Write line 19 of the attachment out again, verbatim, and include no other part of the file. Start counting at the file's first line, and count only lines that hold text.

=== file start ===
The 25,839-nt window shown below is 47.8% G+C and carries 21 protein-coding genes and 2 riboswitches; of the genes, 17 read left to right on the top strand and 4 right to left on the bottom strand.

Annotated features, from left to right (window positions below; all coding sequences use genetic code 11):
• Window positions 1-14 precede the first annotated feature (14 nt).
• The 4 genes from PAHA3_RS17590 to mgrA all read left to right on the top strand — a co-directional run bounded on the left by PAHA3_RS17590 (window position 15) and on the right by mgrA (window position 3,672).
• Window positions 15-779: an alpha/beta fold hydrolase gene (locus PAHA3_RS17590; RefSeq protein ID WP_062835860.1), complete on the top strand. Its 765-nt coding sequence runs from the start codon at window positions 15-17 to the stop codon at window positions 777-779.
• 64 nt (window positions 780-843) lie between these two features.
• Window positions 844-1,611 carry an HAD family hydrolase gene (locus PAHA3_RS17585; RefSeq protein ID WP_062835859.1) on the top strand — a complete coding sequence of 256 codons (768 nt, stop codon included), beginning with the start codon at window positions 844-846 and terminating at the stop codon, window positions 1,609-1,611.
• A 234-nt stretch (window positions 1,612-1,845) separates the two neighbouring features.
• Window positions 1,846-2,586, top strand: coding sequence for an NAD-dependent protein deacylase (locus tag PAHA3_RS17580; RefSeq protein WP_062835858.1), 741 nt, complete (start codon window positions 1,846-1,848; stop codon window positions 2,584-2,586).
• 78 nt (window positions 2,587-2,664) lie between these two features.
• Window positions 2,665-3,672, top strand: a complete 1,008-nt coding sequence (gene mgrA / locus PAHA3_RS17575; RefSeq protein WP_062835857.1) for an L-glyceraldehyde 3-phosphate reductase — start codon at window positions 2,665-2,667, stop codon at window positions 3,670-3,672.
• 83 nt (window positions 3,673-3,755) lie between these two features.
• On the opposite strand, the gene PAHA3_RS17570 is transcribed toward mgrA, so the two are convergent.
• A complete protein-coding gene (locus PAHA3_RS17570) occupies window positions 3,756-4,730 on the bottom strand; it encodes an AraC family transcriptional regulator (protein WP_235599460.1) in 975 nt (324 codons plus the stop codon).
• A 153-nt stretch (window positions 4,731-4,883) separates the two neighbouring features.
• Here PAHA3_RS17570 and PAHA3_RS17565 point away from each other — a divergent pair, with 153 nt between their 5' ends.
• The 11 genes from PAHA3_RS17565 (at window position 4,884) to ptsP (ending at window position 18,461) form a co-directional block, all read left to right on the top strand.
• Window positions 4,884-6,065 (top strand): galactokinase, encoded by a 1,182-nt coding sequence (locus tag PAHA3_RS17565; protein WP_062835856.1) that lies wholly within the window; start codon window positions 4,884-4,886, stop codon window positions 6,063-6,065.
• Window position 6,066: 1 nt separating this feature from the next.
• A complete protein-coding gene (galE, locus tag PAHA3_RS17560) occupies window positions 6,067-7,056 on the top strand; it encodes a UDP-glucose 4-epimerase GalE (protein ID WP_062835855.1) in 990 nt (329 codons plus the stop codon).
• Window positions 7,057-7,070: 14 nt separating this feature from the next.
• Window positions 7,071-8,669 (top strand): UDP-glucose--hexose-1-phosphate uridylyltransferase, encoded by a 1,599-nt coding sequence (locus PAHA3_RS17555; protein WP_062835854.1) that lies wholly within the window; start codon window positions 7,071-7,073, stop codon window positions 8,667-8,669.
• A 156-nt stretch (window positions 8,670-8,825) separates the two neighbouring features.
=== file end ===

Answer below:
• Window position 6,066: 1 nt separating this feature from the next.